Download and extract 


tar -xvf lenses.tar.gz -C lenses

This will extract the application in a lenses directory. Make sure the directory is owned by the root user.

Configure Lenses 

Use the 2 sample configuration files, included in the directory, and create the Lenses configuration. The sample files are:

  1. Enable any configuration points by removing the # comment prefix.
  2. Change the values as you want. Here’s the configuration section.
  3. Copy or rename the files to their official names:

After that, the final directory structure should be:

   ├── lenses.conf       ← edited and renamed from .sample
   ├── security.conf     ← edited and renamed from .sample
   ├── license.json
   ├── logback.xml
   ├── logback-debug.xml
   ├── bin/
   ├── jre/
   ├── lib/
   ├── licences/
   ├── logs/             ← created when you run Lenses
   ├── plugins/
   ├── storage/          ← created when you run Lenses
   └── ui/

Set configuration file permissions 

security.conf contains sensitive information:

  • admin user account and password
  • LDAP or SSO connection details.

Make it only readable by the Lenses user:

chmod 0600 /path/to/security.conf
chown [lenses-user]:root /path/to/security.conf

Lenses needs write access in 4-5 places in total:

    When Lenses runs, it will create at least one directory under the directory it is run in:
      Where logs are stored
    2. [RUNTIME DIRECTORY]/logs/lenses-sql-kstream-state
      Where SQL processors (when In Process mode) store state. To change the location for the processors’ state directory, use lenses.sql.state.dir option.
    3. [RUNTIME DIRECTORY]/storage
      Where the H2 embedded database is stored when PostgreSQL is not set. To change this directory, use the option.
  2. /run (Global directory for temporary data at runtime)
    Used for temporary files. If Lenses does not have permissions to use /run, it will fallback to /tmp.
  3. /tmp (Global temporary directory)
    Used for temporary files (if access to /run fails), and JNI shared libraries. See here for instructions for JNI.

Start Lenses 

Start Lenses by running:


or pass the location of the config file:

bin/lenses lenses.conf

If you do not pass the location of the config file, Lenses will look for it inside the current (runtime) directory. If it does not exist, it will try its installation directory.

The default settings mean that you can login on http://localhost:9991 using your authentication provider, or with the admin account that comes by default with the admin:admin credentials. We strongly recommend changing the defaults.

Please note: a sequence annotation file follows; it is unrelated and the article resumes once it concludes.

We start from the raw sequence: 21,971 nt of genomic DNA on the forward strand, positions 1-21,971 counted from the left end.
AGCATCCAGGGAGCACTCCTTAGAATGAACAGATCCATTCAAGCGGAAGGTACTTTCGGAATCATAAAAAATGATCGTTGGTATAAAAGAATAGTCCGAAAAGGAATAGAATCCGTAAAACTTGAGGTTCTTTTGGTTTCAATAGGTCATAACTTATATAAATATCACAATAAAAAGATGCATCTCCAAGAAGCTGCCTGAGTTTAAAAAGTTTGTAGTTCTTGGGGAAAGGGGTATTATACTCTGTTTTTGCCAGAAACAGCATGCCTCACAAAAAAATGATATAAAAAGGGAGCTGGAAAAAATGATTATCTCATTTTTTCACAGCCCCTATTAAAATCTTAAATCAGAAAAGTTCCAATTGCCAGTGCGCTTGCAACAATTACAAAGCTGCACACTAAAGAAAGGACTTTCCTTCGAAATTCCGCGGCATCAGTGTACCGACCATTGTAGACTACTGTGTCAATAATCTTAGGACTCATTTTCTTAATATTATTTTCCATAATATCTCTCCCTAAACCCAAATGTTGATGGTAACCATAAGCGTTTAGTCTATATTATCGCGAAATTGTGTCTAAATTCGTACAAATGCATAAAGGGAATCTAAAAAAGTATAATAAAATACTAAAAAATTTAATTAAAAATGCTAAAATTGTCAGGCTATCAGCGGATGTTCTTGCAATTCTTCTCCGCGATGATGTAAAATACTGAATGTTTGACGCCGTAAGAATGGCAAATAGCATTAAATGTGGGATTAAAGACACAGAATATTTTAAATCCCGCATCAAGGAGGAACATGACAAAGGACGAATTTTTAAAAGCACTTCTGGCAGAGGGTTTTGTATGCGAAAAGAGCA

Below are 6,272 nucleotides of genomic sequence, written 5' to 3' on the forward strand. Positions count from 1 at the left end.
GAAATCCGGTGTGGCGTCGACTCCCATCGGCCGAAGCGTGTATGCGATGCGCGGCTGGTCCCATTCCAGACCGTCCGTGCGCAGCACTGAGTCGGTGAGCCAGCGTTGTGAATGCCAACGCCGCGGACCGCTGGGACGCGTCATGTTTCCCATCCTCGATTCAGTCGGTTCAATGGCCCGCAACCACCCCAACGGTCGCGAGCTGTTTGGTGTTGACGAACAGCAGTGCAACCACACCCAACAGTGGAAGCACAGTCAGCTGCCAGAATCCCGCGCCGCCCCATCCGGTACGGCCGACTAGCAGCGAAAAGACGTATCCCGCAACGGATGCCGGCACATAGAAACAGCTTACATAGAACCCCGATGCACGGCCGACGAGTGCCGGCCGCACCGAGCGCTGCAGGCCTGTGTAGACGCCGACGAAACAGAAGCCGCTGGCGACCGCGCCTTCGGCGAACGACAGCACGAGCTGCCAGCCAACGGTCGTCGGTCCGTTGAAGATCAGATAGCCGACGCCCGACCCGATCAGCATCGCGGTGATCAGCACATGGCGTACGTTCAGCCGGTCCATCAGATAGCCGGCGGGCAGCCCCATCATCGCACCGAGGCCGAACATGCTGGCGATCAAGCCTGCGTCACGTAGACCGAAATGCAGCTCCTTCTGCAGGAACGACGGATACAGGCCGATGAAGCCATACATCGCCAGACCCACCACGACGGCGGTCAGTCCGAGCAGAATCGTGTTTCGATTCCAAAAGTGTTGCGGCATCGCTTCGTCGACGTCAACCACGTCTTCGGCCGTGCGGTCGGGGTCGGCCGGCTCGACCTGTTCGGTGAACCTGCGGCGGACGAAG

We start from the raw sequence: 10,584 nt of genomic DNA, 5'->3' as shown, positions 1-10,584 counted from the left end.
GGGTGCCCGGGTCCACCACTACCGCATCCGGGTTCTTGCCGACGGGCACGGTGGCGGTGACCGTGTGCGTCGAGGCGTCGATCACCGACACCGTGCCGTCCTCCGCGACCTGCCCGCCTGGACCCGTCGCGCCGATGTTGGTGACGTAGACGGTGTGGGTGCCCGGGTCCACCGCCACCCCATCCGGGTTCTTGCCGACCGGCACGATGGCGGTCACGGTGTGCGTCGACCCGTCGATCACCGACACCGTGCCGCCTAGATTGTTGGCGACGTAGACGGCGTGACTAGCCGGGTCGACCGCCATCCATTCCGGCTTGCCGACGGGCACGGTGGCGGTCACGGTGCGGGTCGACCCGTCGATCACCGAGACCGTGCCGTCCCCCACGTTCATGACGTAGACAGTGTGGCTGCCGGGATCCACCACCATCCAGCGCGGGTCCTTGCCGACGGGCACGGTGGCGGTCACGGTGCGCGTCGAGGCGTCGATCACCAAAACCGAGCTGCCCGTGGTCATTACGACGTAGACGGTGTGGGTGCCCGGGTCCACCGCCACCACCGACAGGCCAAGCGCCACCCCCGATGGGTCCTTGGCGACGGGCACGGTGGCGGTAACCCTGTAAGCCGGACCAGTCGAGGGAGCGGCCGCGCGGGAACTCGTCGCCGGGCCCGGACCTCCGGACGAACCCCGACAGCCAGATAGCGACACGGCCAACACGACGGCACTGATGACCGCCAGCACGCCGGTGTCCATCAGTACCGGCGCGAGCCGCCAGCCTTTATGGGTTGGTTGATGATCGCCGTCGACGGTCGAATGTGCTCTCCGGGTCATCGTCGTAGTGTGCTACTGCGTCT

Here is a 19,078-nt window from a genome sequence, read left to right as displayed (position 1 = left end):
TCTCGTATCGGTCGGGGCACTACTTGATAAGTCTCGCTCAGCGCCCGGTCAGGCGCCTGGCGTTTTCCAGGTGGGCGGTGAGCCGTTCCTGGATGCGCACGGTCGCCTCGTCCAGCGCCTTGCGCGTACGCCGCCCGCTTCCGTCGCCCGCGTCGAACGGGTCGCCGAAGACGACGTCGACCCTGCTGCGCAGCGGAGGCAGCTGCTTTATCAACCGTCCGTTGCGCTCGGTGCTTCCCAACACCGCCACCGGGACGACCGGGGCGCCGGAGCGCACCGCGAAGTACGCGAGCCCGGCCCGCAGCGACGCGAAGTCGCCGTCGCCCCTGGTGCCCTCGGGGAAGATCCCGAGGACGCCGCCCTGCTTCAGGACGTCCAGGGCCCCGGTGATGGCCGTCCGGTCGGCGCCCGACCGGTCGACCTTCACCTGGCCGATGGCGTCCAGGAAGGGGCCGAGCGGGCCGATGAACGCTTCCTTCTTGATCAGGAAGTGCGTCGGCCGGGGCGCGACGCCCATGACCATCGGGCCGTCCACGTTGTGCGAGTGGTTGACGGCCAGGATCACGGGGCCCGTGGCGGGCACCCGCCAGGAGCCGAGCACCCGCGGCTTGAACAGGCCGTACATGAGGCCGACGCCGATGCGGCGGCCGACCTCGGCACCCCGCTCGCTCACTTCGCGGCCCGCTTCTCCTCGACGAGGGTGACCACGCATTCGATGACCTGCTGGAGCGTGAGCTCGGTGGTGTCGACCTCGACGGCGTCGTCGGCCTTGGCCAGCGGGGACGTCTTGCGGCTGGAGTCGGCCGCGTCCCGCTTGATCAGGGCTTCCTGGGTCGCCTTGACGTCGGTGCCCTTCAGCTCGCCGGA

Lenses license and connections to external services can be configured through wizard configuration, which will appear at Lenses start up, or via a Lenses provision subcommand.

To stop Lenses, press CTRL+C.

JNI libraries 

Lenses and Kafka itself use two common Java libraries that take advantage of JNI and are extracted to /tmp.

You must either:

  1. Mount /tmp without noexec
  2. or set org.xerial.snappy.tempdir and to a different location

SystemD example 

If your server uses systemd as Service Manager, then manage Lenses (start upon system boot, stop, restart) with it. Below you can find a simple unit file that starts Lenses automatically on system boot.

Description=Run service

ExecStart=/opt/lenses/bin/lenses /etc/lenses/lenses.conf


This step will run Lenses in Wizard mode, so connections will be configured through the UI. In the case it is preferred to run Lenses with automatic configuration, then you’ll need a second service.

Automatic Provisioning 

Before continuing, please read about dynamic configuration and Lenses Provisioning.

Now, we can create a second unit file that will provision Lenses given a provisioning.yaml. Once the file is ready, place it under the desired folder and configured Lenses to pick that folder as the provisioning path. Lenses will inspect that folder and grab any change in the provisioning.yaml file or any of the certificates needed to establish a connection. To setup the provisioning folder, specify lenses.provisioning.path configuration property

Global Truststore 

Lenses uses the default truststore (cacerts) of the system’s JRE (Java Runtime) installation. The truststore is used to verify remote servers on TLS connections, such as Kafka Brokers with an SSL protocol, Secure LDAP, JMX over TLS, and more. Whilst for some type of connections (e.g. Kafka Brokers) a separate keystore can be provided at the connection’s configuration, for some other connections (e.g. Secure LDAP and JMX over TLS) we always rely on the system truststore.

It is possible to set a global custom truststore via the LENSES_OPTS environment variable:

export LENSES_OPTS=""